heterozygotes do not cluster discretely (Supplementary Figure 2
) and that H5
heterozygote individuals were not skewed along any of the top 20 components (p
>0.047, Supplementary Table 3
). To confirm that H5
was not the consequence of a recent common ancestry, we estimated the proportion of identity by descent to be <3% between H5
heterozygote pairs; at least ~12.5% would be expected for first cousins or more closely related relatives. Taken together, our data suggest that the observed H5
association is unlikely to be artifactual.
To discover the causal mutation we designed a sequencing experiment. We selected 84 samples representing all 11 haplotypes including homozygote individuals when possible; we included all 10 affected individuals with H5
. We first applied high-throughput sequencing to a 106.7 kb region containing CFH
introns, exons, and promotor. We sequenced a subset of 60 individuals (33 cases and 27 controls), representing each of the 11 haplotypes. These samples included 6 H5
heterozygote individuals. We achieved high coverage with 80% of individuals sequenced at ≥20x for at least 89.3 kb (Supplementary Figure 3
). Genotype calls from sequencing were 98.9% accurate in 19 separately genotyped SNPs. We identified a total of 623 variants; to avoid false positive calls, we focused our analyses on 356 variants seen at least twice (Supplementary Table 4, Supplementary Table 5
). We were confident that H5
alleles, both coding and non-coding, were likely to be among these since two or more H5
heterozygotes achieved >20x coverage in 97.8% of the targetted region. We found only six non-synonymous alleles: (1) rs800292 (I62V); (2) rs1061170 (Y402H); (3) rs1065489 (D936E); (4) rs35274867 (N1050Y); (5) a rare glutamine to histidine variant (Q950H); and (6) a rare exon 22 variant that alters arginine to cysteine, R1210C (Supplementary Figure 4A
). Of all observed variants, only R1210C variant was seen exclusively in all of the 6 sequenced H5
heterozygote individuals. To confirm that R1210C was specific for H5
, we used capillary electrophoresis to sequence exon 22 in all 84 samples (Supplementary Figure 4B
). Only the ten affected individuals with the H5
haplotype had the R1210C mutation (); we concluded that R1210C was specific for H5
. We found no other exon 22 variants in any of these 84 individuals.
Sequencing the H5 haplotype identifies an R1210C mutation
To confirm the R1210C association and to asses its presence on other haplotypic backgrounds, we genotyped 707 out of the 711 cases and 303 out of 304 examined controls from the Boston-phased data set (). We observed 13 R1210C heterozygote individuals. In addition to the 10 H5 heterozygote individuals, we identified three more affected individuals with R1210C, two of whom were H1 homozygote and one that was an H1/H11 heterozygote. We did not find the R1210C mutation on any controls. This suggested that in addition to being present consistently on the H5 haplotype, R1210C was also rarely present on H1. One possibility is that the R1210C mutation initially occurred on the common H1 background, and that the H5 haplotype exists because of a historical recombination with H6. These data suggested that R1210C explained the H5 haplotype association to disease and was associated with advanced AMD (p=0.0094 by 1-tailed Fisher’s exact test, ).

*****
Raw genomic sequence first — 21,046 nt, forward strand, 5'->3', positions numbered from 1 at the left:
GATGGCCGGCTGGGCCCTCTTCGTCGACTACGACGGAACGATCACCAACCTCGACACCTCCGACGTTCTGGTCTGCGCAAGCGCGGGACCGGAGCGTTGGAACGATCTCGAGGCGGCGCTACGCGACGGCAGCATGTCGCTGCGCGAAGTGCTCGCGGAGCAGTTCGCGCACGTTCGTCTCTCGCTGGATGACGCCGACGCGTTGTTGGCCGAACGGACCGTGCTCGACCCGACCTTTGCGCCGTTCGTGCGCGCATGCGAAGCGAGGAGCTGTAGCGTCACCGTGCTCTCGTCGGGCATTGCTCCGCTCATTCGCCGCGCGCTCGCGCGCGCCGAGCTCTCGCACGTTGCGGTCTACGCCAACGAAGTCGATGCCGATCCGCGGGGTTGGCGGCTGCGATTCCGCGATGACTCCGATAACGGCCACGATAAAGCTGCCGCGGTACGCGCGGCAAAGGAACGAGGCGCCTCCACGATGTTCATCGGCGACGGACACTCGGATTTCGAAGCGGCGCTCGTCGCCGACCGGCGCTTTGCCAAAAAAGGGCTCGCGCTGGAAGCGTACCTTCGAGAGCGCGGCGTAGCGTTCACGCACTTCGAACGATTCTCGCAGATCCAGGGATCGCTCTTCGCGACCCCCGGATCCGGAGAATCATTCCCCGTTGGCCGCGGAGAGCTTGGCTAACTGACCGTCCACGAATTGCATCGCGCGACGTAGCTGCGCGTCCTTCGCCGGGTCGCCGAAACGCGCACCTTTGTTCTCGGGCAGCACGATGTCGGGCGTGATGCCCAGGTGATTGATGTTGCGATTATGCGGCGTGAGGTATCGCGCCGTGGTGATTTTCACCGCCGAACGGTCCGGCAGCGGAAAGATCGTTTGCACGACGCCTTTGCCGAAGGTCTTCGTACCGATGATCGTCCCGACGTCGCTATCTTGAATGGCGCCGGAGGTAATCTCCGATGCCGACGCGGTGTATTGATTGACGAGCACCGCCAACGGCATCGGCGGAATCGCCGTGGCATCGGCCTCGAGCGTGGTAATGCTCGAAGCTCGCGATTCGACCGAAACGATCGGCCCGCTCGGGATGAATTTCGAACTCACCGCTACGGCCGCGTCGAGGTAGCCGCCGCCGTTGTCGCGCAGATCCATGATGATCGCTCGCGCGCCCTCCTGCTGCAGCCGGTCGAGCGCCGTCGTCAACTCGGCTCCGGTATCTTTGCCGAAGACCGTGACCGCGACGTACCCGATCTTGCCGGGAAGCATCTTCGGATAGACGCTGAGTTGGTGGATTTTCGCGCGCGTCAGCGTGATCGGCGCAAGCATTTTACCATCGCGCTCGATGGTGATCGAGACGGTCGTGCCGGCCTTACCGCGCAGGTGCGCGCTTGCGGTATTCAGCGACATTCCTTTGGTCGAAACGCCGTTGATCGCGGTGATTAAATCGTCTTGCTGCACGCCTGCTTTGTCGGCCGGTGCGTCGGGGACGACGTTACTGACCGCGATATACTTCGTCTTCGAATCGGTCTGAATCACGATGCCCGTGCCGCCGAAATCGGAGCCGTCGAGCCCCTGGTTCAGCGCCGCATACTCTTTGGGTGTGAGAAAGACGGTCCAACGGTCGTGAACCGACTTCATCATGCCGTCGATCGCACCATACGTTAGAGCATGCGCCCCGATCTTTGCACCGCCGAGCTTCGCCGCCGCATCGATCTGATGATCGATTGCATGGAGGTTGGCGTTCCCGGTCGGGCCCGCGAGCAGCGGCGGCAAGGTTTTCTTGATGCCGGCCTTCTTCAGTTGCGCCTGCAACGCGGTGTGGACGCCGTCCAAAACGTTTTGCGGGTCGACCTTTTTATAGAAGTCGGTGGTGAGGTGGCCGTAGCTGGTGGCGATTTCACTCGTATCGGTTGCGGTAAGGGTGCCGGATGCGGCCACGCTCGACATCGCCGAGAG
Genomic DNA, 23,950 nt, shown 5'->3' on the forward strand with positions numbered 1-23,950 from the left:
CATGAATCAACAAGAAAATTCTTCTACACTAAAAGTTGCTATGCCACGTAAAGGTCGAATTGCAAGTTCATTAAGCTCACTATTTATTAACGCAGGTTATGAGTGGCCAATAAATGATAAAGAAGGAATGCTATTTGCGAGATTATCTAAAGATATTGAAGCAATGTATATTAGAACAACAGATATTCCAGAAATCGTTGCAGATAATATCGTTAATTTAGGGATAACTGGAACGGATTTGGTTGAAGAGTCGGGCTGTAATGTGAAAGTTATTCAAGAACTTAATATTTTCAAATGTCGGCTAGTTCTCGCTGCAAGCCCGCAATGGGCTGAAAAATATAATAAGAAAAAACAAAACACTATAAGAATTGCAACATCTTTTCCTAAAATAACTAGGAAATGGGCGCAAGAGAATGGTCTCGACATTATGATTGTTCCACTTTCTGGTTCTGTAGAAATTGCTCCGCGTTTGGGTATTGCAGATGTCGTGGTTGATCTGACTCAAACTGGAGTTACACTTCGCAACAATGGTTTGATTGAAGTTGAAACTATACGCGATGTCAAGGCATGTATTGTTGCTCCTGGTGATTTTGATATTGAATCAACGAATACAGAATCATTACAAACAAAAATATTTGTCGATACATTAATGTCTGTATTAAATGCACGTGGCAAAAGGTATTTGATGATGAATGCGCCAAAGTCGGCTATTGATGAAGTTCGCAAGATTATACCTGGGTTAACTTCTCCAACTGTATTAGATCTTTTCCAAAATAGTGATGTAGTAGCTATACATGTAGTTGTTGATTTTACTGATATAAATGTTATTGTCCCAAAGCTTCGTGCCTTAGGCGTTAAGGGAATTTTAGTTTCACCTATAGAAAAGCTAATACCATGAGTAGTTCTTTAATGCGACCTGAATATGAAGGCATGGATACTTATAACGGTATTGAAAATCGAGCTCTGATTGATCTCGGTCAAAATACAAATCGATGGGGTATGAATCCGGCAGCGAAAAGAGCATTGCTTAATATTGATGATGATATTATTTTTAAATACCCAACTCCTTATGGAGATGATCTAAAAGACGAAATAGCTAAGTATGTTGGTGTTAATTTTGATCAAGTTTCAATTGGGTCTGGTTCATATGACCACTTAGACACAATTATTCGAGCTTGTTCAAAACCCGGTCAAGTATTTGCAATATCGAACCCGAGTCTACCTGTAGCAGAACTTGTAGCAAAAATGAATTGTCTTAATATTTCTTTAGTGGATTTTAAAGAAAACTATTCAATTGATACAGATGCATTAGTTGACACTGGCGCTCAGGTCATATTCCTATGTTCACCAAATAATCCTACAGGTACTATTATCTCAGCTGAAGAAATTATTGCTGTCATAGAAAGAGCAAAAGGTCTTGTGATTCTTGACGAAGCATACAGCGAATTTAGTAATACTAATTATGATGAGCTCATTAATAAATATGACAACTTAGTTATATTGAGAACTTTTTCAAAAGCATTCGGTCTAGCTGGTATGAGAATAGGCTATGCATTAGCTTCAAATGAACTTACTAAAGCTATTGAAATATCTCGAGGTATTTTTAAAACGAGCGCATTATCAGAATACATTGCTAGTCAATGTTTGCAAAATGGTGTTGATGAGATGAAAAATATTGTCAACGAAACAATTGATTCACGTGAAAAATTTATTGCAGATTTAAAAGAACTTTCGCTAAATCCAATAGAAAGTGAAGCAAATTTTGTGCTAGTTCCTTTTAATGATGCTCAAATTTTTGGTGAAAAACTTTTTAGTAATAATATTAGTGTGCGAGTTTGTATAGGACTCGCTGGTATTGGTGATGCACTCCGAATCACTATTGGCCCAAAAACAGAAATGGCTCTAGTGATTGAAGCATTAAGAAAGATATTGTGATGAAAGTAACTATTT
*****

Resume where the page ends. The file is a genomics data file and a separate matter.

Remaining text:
To replicate the R1210C association, we genotyped an independent set of 1,707 cases and 817 controls from Boston and Baltimore sample sets (). We assessed significance with exact statistics since the R1210C heterozygotes were so rare (Methods
). In this independent case-control replication we observed a statistically significant association (20 in cases vs 1 in controls, one-tailed p
=0.0052). Combining our case-control replication together with the Boston-phased discovery data set we observed that R1210C heterozygotes were seen in 33/2414 cases (1.4%) compared to 1/1120 controls (<0.1%), suggesting that this mutation confers a high-degree of risk (one-tailed combined p
) and acts as an almost fully penetrant allele. Since Y402H is an influential risk factor at the population level1–4
, we also assessed significance by stratifying for the Y402H genotype (Methods
). We observed that stratifying on Y402H only increased significance of the R1210C association (one tailed p=9.1×10−7
). We concluded that R1210C confers risk independently of the common Y402H risk allele.
To further replicate the R1210C association in independent first-degree relatives, we identified 11 siblings of 6 cases with R1210C from the Boston-phased and Boston replication. These siblings were either unambiguously affected with advanced AMD (n=9), or had absolutely no clinical evidence of disease (n=2) (, Supplementary Table 6